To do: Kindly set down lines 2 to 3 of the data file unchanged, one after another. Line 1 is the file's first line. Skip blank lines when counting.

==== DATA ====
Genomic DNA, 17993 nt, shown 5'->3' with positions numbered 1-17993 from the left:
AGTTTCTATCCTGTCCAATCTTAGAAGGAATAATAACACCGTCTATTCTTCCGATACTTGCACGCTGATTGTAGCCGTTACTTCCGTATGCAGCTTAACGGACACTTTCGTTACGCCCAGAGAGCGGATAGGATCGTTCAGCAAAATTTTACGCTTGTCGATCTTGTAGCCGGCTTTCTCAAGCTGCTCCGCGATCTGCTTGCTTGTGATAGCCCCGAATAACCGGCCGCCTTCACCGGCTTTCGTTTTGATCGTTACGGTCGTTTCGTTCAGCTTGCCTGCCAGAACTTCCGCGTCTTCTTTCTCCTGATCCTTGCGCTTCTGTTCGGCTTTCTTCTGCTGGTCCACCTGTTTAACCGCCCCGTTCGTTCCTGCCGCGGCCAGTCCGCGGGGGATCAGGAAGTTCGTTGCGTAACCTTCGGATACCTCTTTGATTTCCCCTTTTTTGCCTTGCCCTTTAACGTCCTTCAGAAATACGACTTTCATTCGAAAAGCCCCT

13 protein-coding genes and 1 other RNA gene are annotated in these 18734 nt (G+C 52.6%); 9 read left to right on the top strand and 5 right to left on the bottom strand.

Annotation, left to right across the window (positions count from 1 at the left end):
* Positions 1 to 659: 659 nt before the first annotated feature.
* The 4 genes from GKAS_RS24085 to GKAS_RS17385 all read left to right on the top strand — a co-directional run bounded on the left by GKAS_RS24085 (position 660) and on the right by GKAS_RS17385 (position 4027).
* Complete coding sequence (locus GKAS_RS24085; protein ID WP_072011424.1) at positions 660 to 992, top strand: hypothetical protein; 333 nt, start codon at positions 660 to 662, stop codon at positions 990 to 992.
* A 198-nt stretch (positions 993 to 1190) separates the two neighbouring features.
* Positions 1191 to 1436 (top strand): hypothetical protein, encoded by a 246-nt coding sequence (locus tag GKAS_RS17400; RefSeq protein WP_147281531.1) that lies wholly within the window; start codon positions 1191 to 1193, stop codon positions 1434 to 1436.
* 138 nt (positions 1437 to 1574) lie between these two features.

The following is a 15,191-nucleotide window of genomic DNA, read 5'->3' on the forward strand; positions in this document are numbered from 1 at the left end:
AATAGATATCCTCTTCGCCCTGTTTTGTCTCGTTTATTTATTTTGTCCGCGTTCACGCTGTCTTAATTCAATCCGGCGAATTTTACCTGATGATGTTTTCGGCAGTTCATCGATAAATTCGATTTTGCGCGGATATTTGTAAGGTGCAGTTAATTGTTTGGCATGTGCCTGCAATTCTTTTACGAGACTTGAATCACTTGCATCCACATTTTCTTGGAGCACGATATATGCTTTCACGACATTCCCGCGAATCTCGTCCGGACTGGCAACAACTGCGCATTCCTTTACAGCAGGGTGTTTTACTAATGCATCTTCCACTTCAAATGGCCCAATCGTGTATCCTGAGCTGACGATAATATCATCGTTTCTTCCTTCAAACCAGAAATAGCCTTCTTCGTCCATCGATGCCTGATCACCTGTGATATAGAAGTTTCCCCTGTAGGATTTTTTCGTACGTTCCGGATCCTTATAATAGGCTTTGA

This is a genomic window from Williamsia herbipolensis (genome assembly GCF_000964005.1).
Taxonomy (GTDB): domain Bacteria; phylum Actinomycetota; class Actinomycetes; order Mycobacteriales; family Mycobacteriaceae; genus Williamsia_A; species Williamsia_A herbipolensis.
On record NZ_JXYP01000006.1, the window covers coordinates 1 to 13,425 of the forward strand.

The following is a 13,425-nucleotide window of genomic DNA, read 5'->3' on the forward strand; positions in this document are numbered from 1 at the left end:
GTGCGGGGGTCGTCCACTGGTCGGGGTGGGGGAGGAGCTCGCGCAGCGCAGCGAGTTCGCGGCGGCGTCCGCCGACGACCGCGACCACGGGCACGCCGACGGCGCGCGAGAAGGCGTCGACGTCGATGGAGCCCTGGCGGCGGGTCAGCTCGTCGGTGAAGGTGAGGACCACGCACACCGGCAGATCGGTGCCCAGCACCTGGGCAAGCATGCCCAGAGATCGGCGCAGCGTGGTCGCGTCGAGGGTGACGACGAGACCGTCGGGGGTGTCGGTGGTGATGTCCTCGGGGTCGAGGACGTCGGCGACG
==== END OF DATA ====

AGTTTCTATCCTGTCCAATCTTAGAAGGAATAATAACACCGTCTATTCTTCCGATACTTGCACGCTGATTGTAGCCGTTACTTCCGTATGCAGCTTAACGGACACTTTCGTTACGCCCAGAGAGCGGATAGGATCGTTCAGCAAAATTTTACGCTTGTCGATCTTGTAGCCGGCTTTCTCAAGCTGCTCCGCGATCTGCTTGCTTGTGATAGCCCCGAATAACCGGCCGCCTTCACCGGCTTTCGTTTTGATCGTTACGGTCGTTTCGTTCAGCTTGCCTGCCAGAACTTCCGCGTCTTCTTTCTCCTGATCCTTGCGCTTCTGTTCGGCTTTCTTCTGCTGGTCCACCTGTTTAACCGCCCCGTTCGTTCCTGCCGCGGCCAGTCCGCGGGGGATCAGGAAGTTCGTTGCGTAACCTTCGGATACCTCTTTGATTTCCCCTTTTTTGCCTTGCCCTTTAACGTCCTTCAGAAATACGACTTTCATTCGAAAAGCCCCT

13 protein-coding genes and 1 other RNA gene are annotated in these 18734 nt (G+C 52.6%); 9 read left to right on the top strand and 5 right to left on the bottom strand.